Why is it important to create psychologically safe workplaces for people to openly disclose their disability?

Employment is crucial in allowing us to participate meaningfully in society. Our quality of life at work can be affected by organisational systems and processes, team dynamics, relationships with our supervisor, workplace culture, and inclusion. For employees with dyslexia, the working environment can be a difficult one to navigate.

Dyslexia is a type of learning disability that affects a person’s reading, writing, and/or maths skills [1, 2]. Around 1 in 10 people globally have dyslexia [3, 4]. In fact, did you know that right now in your organisation you will likely be working with or managing someone who has dyslexia?  Most people in Australian organisations are not aware of that, and that’s ok, we are here to help. Our organisation exists to support you – the colleague, manager, leader and/or employer – by raising your awareness and skills to identify and help employees with dyslexia.

Dyslexia is known as a hidden disability [5]. You can’t see it, you can’t tell by looking at a person, but you may have noticed it without realising. Employees with dyslexia may send emails with a lot of grammar and spelling mistakes, it may take them extra time to complete tasks compared to peers or to read text, their days may appear disorganised, they may struggle with background noise, or they may respond better to learning by listening, observing and doing rather than reading [6].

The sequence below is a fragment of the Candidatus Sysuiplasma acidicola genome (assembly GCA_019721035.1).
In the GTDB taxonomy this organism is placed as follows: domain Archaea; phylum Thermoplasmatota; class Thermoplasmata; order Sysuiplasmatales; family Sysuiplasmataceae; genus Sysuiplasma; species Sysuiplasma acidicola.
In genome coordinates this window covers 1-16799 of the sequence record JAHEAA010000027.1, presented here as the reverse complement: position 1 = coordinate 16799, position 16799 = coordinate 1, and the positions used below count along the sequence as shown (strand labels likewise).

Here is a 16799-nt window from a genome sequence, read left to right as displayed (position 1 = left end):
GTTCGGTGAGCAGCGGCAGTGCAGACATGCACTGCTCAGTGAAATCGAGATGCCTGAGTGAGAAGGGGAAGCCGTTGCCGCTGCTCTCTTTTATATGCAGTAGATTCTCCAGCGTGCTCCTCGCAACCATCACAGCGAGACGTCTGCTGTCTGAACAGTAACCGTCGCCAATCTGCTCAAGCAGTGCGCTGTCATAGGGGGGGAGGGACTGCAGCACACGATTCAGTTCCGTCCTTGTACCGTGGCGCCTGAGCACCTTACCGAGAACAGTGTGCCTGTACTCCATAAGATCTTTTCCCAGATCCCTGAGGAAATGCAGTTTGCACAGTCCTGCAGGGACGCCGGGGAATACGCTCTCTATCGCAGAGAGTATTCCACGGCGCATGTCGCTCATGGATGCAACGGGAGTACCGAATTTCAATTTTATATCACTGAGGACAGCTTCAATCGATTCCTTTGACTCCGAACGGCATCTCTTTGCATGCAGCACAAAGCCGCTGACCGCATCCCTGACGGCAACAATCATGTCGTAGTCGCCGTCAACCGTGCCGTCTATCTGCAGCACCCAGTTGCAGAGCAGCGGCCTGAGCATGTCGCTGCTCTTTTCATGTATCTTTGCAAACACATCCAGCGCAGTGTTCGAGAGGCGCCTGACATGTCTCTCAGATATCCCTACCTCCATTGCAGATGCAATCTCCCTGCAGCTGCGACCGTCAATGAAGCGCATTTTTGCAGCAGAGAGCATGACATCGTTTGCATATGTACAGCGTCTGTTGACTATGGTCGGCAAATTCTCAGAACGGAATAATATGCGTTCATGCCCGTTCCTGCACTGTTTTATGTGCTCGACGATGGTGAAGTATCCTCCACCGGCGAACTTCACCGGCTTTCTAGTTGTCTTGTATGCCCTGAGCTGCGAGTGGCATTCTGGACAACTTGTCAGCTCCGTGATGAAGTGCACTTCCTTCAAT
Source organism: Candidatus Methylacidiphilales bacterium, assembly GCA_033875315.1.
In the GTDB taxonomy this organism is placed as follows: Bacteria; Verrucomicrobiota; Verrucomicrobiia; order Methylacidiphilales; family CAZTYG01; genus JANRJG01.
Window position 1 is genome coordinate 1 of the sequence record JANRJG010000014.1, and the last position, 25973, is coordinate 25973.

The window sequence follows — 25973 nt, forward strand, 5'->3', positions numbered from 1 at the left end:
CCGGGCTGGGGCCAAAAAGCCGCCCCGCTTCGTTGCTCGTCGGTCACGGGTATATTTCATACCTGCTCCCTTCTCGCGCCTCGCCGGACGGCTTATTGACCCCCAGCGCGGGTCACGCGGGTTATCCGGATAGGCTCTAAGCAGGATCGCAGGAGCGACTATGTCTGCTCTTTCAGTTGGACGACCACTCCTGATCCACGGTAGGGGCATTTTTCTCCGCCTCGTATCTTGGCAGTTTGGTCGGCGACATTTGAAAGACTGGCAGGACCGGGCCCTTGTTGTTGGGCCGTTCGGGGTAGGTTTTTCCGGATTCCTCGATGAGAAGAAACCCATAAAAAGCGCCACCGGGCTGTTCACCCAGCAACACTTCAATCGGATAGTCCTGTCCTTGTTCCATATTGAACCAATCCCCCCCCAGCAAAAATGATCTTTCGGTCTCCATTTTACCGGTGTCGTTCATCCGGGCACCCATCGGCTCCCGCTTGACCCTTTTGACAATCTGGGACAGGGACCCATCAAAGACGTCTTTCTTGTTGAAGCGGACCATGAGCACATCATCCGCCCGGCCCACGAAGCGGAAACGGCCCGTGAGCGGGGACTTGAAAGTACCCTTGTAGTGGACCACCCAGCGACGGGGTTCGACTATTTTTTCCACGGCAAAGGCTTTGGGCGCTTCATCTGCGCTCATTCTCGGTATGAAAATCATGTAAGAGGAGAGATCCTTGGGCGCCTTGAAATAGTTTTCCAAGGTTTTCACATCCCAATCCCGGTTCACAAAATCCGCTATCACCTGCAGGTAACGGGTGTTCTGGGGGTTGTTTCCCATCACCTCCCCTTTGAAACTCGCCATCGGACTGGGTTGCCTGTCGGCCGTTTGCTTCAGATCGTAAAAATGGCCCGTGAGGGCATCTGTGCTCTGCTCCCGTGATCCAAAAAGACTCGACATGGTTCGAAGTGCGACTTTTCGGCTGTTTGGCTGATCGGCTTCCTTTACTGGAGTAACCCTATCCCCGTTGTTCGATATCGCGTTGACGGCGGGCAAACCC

To you as the colleague or manager,it may appear that your employee is being lazy, rushing work, taking too much time to complete work, has poor attention to detail or is just not performing to the standard you would expect. But what you may not know is that behind the scenes, your employee is likely to be using a number of their own personal (often ingenious!) problem-solving strategies to try to compensate for the challenges caused by dyslexia. Often, employees with dyslexia will work a lot harder than their colleagues just to keep up with their workload and to manage day-to-day tasks that appear very easy to others. They may work back late, skip lunch, or work nights and weekends just to keep up. And often, this will be causing them significant mental fatigue, leading to a constant state of exhaustion and eventually job burnout [6].

Why are they not asking for help, you may be asking. Well, many employees with dyslexia are too afraid to disclose their disability/difficulties to their manager. This is despite the fact that they are entitled by law to access reasonable adjustments to work demands under the Discrimination Act (1992) and Fair Work Act (2010) [7, 8].

We conducted research with La Trobe University to highlight the challenges of disclosing a disability like dyslexia in the workplace. Many employees feared being judged as different and therefore becoming vulnerable in the workplace; whether that was due to being stigmatised, viewed with pity, not taken seriously, or perceived as a weak link in the team [6]. Many employees have experienced what it is like to work in a  psychologically unsafe working environment, where they didn’t feel comfortable seeking help.

I would avoid [disclosure] because I don’t feel it would have a beneficial outcome. [I would be] exposing myself as [having a] weakness.”

So, what creates a psychologically unsafe work environment for employees with dyslexia where they feel they can’t disclose?

  • Poor recruitment practices
  • No awareness of dyslexia as a disability
  • Lack of trust between colleagues, managers, and leaders